• 24.
    McGreevy, David
    et al.
    Örebro University, School of Medical Sciences. Department of Cardiothoracic and Vascular Surgery, Faculty of Medicine and Health, Örebro University, Örebro, Sweden.
    Dogan, S.
    Department of Cardiothoracic and Vascular Surgery, Faculty of Medicine and Health, Örebro University, Örebro, Sweden.
    Oscarsson, V.
    Department of Cardiothoracic and Vascular Surgery, Faculty of Medicine and Health, Örebro University, Örebro, Sweden.
    Vergari, M.
    Department of Cardiothoracic and Vascular Surgery, Faculty of Medicine and Health, Örebro University, Örebro, Sweden.
    Eliasson, K.
    Department of Cardiothoracic and Vascular Surgery, Faculty of Medicine and Health, Örebro University, Örebro, Sweden.
    Hörer, Tal M.
    Örebro University, School of Medical Sciences. Örebro University Hospital. Department of Cardiothoracic and Vascular Surgery.
    Nilsson, Kristofer F.
    Örebro University, School of Medical Sciences. Department of Cardiothoracic and Vascular Surgery.
    Norgren, L.
    Department of Cardiothoracic and Vascular Surgery, Faculty of Medicine and Health, Örebro University, Örebro, Sweden.
    Metabolic Response to Claudication in Peripheral Arterial Disease: a Microdialysis pilot study2019In: Annals of Vascular Surgery, ISSN 0890-5096, E-ISSN 1615-5947, Vol. 58, p. 134-141Article in journal (Refereed)
    Abstract [en]

    OBJECTIVES: In a pilot study investigate the possible use of microdialysis in the calf muscle to assess the metabolic response to intermittent claudication (IC). In addition, evaluate the simultaneous systemic inflammatory reaction.

    METHODS: With one microdialysis catheter in the gastrocnemic muscle and one subcutaneously in the pectoral region (as a reference), and a peripheral venous catheter, dialysate and venous blood sampling was performed before, during and after walking on a treadmill to maximal tolerable claudication (controls 10 minutes).

    RESULTS: A total of 9 participants were recruited, six patients with IC and three healthy controls. At baseline, IC and control subjects did not differ in metabolic findings (glucose, lactate, pyruvate, glycerol) in the gastrocnemic muscle. Subcutaneous glucose concentration was higher in controls. After physical exertion, gastrocnemic and subcutaneous glycerol, lactate and pyruvate concentrations increased in IC subjects. Plasma concentrations of Tumor Necrosis Factor--α (TNF- α), Interleucin-6 (IL-6), Interleucin-1ß (IL-1ß), Hepatocyte Growth Factor (HGF) and Vascular Endothelial Growth Factor (VEGF) were higher in IC subjects at baseline, and TNF-α, (IL-6) and Interleukin-18 (IL-18) increased after walking as did IL-6 and (IL-1ß) in controls. The muscle catheters did not show any signs of causing harm.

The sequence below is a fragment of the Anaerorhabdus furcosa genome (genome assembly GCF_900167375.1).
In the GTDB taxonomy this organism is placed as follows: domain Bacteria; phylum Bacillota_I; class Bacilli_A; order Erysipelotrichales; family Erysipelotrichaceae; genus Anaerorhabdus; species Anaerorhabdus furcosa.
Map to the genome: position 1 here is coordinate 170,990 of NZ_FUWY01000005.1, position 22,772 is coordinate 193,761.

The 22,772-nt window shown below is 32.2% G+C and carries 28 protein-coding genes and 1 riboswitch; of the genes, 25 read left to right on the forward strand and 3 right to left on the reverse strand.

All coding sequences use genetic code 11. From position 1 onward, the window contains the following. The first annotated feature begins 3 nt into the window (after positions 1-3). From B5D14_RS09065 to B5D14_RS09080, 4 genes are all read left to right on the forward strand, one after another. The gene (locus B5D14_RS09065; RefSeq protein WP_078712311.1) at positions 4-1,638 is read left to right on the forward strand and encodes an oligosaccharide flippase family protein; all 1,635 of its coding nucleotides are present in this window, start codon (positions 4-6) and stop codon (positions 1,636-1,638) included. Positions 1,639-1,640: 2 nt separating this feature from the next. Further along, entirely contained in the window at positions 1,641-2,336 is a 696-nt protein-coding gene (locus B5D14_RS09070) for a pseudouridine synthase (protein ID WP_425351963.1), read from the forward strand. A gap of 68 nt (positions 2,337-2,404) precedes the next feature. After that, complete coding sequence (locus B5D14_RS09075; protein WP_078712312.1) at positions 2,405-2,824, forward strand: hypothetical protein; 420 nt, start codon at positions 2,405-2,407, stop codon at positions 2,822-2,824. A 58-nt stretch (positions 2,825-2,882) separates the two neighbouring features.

CONCLUSIONS: Microdialysis can be used to study the ongoing metabolic response during walking and claudication. Our results suggest both an acute local and a systemic inflammatory reaction during development of claudication pain.

  • 25.
    McGreevy, David
    et al.
    Örebro University, School of Medical Sciences. Department of Cardiothoracic and Vascular Surgery, Örebro University Hospital, Örebro, Sweden.
    Sadeghi, Mitra
    Department of Cardiothoracic and Vascular Surgery, Faculty of Medicine and Health, Örebro University, Örebro University Hospital, Örebro, Sweden.
    Nilsson, Kristofer F.
    Örebro University, School of Medical Sciences. Department of Cardiothoracic and Vascular Surgery, Örebro University Hospital, Sweden.
    Hörer, Tal M.
    Örebro University, School of Medical Sciences. Örebro University Hospital. Department of Cardiothoracic and Vascular Surgery, Faculty of Medicine and Health, Örebro University, Örebro University Hospital, Örebro, Sweden; Department of Surgery, Faculty of Medicine and Health, Örebro University, Örebro, Sweden.
    Low profile REBOA device for increasing systolic blood pressure in hemodynamic instability: single-center 4-year experience of use of ER-REBOA2022In: European Journal of Trauma and Emergency Surgery, ISSN 1863-9933, E-ISSN 1863-9941, Vol. 48, no 1, p. 307-313Article in journal (Refereed)
    Abstract [en]